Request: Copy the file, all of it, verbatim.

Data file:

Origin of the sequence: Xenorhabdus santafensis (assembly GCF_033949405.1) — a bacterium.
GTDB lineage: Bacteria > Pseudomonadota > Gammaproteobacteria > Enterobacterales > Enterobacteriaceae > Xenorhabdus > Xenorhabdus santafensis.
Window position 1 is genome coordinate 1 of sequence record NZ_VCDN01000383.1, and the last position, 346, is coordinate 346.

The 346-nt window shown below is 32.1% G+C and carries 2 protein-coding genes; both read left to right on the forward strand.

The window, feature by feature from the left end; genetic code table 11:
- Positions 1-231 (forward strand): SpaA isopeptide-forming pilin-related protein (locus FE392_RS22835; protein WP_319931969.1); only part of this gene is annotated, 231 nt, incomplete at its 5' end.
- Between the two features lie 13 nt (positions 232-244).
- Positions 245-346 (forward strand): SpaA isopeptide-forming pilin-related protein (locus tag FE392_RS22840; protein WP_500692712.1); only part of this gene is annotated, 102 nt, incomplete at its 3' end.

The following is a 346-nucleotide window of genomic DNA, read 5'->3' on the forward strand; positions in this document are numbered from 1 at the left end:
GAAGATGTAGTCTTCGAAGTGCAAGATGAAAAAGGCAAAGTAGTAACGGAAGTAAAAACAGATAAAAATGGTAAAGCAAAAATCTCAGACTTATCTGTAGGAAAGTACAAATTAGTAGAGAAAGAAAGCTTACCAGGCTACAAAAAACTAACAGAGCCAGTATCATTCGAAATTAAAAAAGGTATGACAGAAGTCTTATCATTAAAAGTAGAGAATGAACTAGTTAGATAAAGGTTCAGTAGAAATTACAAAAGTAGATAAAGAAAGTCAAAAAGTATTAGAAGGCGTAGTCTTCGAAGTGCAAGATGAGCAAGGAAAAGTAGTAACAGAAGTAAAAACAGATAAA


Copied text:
Origin of the sequence: Xenorhabdus santafensis (assembly GCF_033949405.1) — a bacterium.
GTDB lineage: Bacteria > Pseudomonadota > Gammaproteobacteria > Enterobacterales > Enterobacteriaceae > Xenorhabdus > Xenorhabdus santafensis.
Window position 1 is genome coordinate 1 of sequence record NZ_VCDN01000383.1, and the last position, 346, is coordinate 346.

The 346-nt window shown below is 32.1% G+C and carries 2 protein-coding genes; both read left to right on the forward strand.

The window, feature by feature from the left end; genetic code table 11:
- Positions 1-231 (forward strand): SpaA isopeptide-forming pilin-related protein (locus FE392_RS22835; protein WP_319931969.1); only part of this gene is annotated, 231 nt, incomplete at its 5' end.
- Between the two features lie 13 nt (positions 232-244).
- Positions 245-346 (forward strand): SpaA isopeptide-forming pilin-related protein (locus tag FE392_RS22840; protein WP_500692712.1); only part of this gene is annotated, 102 nt, incomplete at its 3' end.

The following is a 346-nucleotide window of genomic DNA, read 5'->3' on the forward strand; positions in this document are numbered from 1 at the left end:
GAAGATGTAGTCTTCGAAGTGCAAGATGAAAAAGGCAAAGTAGTAACGGAAGTAAAAACAGATAAAAATGGTAAAGCAAAAATCTCAGACTTATCTGTAGGAAAGTACAAATTAGTAGAGAAAGAAAGCTTACCAGGCTACAAAAAACTAACAGAGCCAGTATCATTCGAAATTAAAAAAGGTATGACAGAAGTCTTATCATTAAAAGTAGAGAATGAACTAGTTAGATAAAGGTTCAGTAGAAATTACAAAAGTAGATAAAGAAAGTCAAAAAGTATTAGAAGGCGTAGTCTTCGAAGTGCAAGATGAGCAAGGAAAAGTAGTAACAGAAGTAAAAACAGATAAA